A small town in Quebec’s Gaspe region has launched a crowdsourcing campaign to raise money to defend itself against a lawsuit from a gas exploration company.
The town of Ristigouche-Sud-Est, population 168, is facing a lawsuit from Gastem. It's seeking $1.5 million in damages over a town bylaw, passed last year, that prohibits drilling near the town’s water sources.
The damages sought amount to five-and-a-half times the town’s $275,000 annual budget, reports Le Soleil.
According to le Journal de Quebec, the town’s bylaw prohibits the introduction of any substance into the ground that could harm the quality of drinking water within two kilometres of any drinking water sources used by 20 or more people.
Gastem says it has provincial permits for its exploration in the area. The company’s president says the town’s bylaw was passed without consulting the company.
Ristigouche Mayor Francois Boulay says the province has essentially abandoned the town in its fight with the Montreal-based gas exploration company.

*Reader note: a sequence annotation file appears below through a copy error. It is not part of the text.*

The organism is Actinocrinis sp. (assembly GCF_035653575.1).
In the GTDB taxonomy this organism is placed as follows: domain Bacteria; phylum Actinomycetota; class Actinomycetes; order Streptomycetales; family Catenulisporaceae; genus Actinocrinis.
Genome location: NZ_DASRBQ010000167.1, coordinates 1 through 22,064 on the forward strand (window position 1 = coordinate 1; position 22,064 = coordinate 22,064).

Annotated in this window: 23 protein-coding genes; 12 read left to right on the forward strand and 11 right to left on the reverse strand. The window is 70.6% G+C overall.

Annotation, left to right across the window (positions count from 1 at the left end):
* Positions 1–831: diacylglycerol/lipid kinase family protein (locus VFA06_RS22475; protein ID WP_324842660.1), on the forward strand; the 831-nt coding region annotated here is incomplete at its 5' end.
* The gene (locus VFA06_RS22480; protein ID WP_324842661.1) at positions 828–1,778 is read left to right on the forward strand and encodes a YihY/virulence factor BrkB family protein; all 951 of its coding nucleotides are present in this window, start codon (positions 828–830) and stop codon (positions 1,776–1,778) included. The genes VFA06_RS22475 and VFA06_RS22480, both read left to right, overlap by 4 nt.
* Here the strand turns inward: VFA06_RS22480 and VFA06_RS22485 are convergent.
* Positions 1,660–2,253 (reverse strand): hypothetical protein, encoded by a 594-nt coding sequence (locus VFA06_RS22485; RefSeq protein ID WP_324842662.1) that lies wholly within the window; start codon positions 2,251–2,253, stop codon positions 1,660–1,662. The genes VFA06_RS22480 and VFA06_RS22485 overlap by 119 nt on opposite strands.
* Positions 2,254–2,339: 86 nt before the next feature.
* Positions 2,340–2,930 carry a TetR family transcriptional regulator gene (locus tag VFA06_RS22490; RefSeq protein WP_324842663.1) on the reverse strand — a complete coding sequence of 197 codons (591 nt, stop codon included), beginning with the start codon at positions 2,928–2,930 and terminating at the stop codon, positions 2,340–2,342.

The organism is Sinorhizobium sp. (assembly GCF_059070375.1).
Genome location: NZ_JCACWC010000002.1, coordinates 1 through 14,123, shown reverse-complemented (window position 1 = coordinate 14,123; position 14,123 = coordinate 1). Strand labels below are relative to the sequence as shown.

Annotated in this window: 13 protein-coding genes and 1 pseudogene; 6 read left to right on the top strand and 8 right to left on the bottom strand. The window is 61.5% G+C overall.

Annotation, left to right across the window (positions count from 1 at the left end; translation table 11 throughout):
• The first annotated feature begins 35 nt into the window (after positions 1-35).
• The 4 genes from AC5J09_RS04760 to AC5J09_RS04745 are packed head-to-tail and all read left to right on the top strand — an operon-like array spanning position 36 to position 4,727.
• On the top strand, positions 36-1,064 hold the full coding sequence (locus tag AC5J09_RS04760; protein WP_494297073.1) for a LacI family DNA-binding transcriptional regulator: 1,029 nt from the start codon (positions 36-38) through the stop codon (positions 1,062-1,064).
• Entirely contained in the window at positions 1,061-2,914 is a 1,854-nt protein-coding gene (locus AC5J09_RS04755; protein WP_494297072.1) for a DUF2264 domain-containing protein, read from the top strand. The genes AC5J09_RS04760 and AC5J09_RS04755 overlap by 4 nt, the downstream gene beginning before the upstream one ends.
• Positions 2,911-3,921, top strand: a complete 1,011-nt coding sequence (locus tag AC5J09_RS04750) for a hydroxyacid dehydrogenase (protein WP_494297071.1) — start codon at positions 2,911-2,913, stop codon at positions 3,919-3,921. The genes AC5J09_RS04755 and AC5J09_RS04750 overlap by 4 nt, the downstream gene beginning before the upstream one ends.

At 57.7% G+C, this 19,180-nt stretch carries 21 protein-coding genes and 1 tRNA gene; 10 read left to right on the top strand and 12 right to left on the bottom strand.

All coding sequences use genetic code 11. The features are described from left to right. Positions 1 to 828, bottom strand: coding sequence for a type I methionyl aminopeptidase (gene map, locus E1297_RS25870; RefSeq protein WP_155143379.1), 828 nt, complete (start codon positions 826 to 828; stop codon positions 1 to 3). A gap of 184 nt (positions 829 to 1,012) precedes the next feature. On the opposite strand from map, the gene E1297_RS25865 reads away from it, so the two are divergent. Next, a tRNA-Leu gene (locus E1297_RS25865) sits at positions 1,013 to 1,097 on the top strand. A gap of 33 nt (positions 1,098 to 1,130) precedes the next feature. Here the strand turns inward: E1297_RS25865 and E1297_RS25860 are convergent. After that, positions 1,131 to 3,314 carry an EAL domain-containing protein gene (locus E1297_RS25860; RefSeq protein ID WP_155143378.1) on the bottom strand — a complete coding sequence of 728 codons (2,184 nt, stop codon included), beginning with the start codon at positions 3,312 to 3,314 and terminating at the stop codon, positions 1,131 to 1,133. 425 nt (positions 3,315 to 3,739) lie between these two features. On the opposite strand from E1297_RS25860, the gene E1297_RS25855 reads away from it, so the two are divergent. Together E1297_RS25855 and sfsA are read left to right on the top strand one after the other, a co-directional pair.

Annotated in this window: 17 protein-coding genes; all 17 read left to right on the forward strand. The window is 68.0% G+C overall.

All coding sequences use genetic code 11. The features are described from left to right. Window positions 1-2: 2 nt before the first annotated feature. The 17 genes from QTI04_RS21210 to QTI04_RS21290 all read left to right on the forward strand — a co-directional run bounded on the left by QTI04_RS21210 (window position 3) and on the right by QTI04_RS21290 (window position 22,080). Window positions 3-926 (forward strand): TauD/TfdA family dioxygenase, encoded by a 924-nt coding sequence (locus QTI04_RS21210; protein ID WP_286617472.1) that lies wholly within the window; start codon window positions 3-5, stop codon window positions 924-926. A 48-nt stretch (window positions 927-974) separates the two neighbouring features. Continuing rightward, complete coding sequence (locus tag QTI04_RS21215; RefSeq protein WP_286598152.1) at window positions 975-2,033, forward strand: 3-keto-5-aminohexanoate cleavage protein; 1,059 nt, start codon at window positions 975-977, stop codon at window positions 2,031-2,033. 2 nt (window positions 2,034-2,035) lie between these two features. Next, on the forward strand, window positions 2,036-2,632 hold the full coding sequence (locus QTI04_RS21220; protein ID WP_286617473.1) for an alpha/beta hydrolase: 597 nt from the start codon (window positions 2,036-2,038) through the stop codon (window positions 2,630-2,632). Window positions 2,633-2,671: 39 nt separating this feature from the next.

He told Le Soleil he appealed to the province’s municipal affairs ministry, but was told the province couldn’t interfere in a case before the courts.
"You can't be intimidated by companies who want to put their interests above the duty of elected officials and the citizens' right to protect their drinking water," Boulay said, as quoted at Le Soleil.
Municipal Affairs Minister Pierre Moreau said in a statement this week it would not be “appropriate” for the province to intervene.
The province itself adopted new regulations earlier this month that prohibit drilling within 500 metres of drinking water sources.
“If ‘the environment ministry’s] rule from last week was in place at the time the gas company arrived [in Ristigouche], we would not be in the situation we are in today,” Boulay said, as quoted at CBC.
Gastem said Quebec’s new rules have no impact on its lawsuit against Ristigouche.
Though the company no longer plans to drill in the area and even sold its drilling rights to another company, Petrolia, it’s pursuing the lawsuit because it spent money “in good faith” on the belief it could drill in the area, Le Soleil reports.